Oliver Stone: ‘There’s Still a Presence Out There Reminding People Not To Speak About JFK’s Killing’

As he releases a documentary follow-up to his 1991 film about the Kennedy assassination, the Oscar-winning director talks to Geoffrey Macnab about what he believes is a continuing cover-up, plus cancel culture, Margaret Thatcher, Julian Assange and why Boris Johnson ‘would throw you in jail in a second’.

Oliver Stone is not a fan of “cancel culture”. “Of course I despise it,” the Oscar winning filmmaker says, as if utterly amazed that anyone needs to ask him such a dumb question. “I am sure I’ve been cancelled by some people for all the comments I’ve made…. it’s like a witch hunt. It’s terrible. American censorship in general, because it is a declining, defensive, empire, it (America) has become very sensitive to any criticism. What is going on in the world with YouTube and social media,” he rants. “Twitter is the worst. They’ve banned the ex-President of the United States. It’s shocking!” he says, referring to Donald Trump’s removal from the micro-blogging platform.

It’s a Saturday lunchtime in the restaurant of the Marriott Hotel on the Croisette in Cannes. The American director is in town for the festival premiere this week of his new feature documentary JFK Revisited: Through the Looking Glass, in which he yet again pores over President John F Kennedy’s assassination in November 1963.

“I am a pin cushion for American-Russian peace relations… I had four f***ing vaccines: two Sputniks and two Pfizers,” Stone gestures at his arm. The rival super-powers may remain deeply suspicious of one another, but Stone is loading himself up with potions from both sides of the old Iron Curtain.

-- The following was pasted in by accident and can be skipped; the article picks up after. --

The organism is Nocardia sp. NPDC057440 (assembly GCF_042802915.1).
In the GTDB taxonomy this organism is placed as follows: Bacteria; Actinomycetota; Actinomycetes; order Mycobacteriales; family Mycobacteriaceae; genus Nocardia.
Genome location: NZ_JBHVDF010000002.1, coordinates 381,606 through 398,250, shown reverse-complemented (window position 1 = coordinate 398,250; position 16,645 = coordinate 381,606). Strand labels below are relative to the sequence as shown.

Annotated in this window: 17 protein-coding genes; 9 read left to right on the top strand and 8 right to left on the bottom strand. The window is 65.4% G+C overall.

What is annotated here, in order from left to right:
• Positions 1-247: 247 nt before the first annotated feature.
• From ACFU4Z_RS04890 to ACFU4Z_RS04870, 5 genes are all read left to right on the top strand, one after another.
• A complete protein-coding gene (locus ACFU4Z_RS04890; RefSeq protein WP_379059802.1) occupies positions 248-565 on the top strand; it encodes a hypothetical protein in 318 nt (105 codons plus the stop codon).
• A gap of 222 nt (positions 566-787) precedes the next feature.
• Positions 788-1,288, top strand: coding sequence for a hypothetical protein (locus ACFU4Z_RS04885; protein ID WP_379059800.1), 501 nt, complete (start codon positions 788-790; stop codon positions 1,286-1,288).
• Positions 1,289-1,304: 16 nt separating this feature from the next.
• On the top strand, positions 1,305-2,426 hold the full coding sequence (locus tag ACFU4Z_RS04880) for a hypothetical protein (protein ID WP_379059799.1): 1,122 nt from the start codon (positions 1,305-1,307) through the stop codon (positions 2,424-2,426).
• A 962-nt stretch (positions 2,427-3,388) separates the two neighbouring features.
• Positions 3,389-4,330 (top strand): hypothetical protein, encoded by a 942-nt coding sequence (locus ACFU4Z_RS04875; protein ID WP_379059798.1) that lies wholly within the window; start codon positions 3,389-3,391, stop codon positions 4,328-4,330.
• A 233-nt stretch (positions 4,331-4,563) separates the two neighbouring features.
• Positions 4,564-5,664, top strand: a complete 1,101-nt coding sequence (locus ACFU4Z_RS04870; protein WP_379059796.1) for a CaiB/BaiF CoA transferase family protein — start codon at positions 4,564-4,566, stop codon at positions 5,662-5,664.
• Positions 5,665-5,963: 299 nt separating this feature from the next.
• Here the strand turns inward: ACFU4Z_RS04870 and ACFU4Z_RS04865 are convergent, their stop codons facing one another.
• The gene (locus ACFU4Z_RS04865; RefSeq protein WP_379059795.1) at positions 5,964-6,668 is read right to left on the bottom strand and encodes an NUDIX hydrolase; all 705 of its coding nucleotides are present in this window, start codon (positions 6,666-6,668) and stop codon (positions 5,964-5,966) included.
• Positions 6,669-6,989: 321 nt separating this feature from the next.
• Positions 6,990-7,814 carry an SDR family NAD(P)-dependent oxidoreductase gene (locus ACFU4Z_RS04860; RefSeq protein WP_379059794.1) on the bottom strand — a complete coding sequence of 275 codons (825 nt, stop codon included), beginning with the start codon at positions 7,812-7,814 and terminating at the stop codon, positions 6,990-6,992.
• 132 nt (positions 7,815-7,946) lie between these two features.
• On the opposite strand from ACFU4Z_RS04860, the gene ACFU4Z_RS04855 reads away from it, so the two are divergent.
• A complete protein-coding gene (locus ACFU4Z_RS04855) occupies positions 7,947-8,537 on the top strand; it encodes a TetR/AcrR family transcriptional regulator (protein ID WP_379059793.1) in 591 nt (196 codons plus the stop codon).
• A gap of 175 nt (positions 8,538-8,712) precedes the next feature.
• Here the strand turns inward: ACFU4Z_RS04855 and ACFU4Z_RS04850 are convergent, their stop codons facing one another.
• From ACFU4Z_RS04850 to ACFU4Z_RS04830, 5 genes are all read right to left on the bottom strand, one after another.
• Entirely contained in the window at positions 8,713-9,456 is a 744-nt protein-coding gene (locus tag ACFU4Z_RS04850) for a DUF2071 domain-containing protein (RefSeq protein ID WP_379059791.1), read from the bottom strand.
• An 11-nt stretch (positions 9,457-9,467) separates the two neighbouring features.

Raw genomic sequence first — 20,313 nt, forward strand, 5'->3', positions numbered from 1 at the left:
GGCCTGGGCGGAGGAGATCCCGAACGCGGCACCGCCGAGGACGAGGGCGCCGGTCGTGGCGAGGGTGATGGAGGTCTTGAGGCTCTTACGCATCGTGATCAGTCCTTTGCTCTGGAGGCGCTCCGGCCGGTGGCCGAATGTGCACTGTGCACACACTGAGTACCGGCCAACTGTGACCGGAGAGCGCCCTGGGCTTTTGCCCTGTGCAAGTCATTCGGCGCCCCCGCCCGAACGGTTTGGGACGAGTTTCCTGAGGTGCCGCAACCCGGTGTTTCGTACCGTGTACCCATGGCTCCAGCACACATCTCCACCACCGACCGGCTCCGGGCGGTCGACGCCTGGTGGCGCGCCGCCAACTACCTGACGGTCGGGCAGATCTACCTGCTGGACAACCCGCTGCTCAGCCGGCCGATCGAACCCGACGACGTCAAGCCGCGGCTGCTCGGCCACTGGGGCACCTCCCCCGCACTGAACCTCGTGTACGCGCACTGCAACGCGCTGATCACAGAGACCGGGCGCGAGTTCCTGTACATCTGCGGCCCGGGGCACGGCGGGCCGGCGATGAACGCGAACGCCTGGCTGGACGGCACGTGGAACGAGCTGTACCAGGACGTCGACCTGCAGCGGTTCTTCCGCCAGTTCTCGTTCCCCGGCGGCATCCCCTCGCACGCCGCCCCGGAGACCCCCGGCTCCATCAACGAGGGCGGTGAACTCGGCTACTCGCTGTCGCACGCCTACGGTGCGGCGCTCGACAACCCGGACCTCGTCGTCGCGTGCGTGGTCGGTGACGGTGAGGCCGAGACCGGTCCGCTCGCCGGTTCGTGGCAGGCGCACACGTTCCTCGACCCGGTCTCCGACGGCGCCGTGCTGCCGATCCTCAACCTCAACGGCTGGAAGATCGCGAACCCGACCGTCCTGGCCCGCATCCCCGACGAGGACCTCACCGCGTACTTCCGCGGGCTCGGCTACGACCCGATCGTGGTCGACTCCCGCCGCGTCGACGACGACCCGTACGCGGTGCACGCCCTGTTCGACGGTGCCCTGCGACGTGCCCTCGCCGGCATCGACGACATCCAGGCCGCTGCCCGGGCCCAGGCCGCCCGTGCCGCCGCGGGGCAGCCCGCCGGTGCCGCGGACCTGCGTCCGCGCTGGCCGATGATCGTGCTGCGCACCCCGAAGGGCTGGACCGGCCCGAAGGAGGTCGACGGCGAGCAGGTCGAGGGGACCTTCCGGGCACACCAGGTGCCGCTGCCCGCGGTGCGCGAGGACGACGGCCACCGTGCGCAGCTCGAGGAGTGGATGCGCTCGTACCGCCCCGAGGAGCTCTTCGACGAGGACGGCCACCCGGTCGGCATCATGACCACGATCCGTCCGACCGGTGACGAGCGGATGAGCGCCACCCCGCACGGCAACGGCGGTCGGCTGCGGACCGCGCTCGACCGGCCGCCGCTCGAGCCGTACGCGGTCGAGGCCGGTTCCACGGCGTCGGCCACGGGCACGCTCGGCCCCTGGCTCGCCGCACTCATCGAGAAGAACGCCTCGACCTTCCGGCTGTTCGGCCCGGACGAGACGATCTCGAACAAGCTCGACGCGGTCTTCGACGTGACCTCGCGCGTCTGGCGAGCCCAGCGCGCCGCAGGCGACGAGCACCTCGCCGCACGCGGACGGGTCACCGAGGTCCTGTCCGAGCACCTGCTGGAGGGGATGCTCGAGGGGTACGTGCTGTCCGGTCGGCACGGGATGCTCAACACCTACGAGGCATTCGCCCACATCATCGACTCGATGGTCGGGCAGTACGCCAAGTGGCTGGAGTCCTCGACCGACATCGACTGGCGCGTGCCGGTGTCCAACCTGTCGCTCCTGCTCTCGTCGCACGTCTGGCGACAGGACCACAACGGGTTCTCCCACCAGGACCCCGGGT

He has recently been travelling in Russia (hence the Sputnik jabs) where he has been making a new documentary about how nuclear power can save humanity. He also recently completed a film about Kazakhstan’s former president Nursultan Nazarbayev which – like his interviews with Vladimir Putin – has been roundly ridiculed for its deferential, softly-softly approach toward a figure widely regarded as a ruthless despot.

Dressed in a blue polo shirt, riffing away about the English football team one moment and his favourite movies the next, laughing constantly, the 74-year-old Oscar-winning director of PlatoonWall StreetNatural Born Killers et al is a far cheerier presence than his reputation as a purveyor of dark conspiracy thrillers might suggest. He is also very outspoken. For all his belligerence, though, Stone isn’t as thick-skinned as you might imagine. I wonder if he was hurt by the scorn that came his way when his feature film JFK was released in 1991.

“I was more of a younger man. It was painful to me,” the director sighs as he remembers being attacked by such admired figures as newscaster Walter Cronkite and Hollywood power broker Jack Valenti for listening to the “hallucinatory bleatings” of former New Orleans DA Jim Garrison when JFK came out. “It was quite shocking actually because I thought the murder was behind us. I did think there was a feeling that 30 years later, we can look at this thing again without getting excited. But I was way wrong.”

Garrison, of course, was the real-life figure portrayed by Kevin Costner in the film; he was the original proponent of the theory that the CIA were involved in the killing of the US president, after his 1966 investigation. Garrison wrote the book On the Trail of the Assassins, on which the movie was partly based.

Even the director’s fiercest detractors will find it hard to dismiss the evidence he has assembled about the JFK assassination in the new documentary. Once I’d seen it and heard him hold forth, I came away thinking that only flat-earthers can possibly still believe that Lee Harvey Oswald shot President Kennedy all on his own. It’s that convincing.

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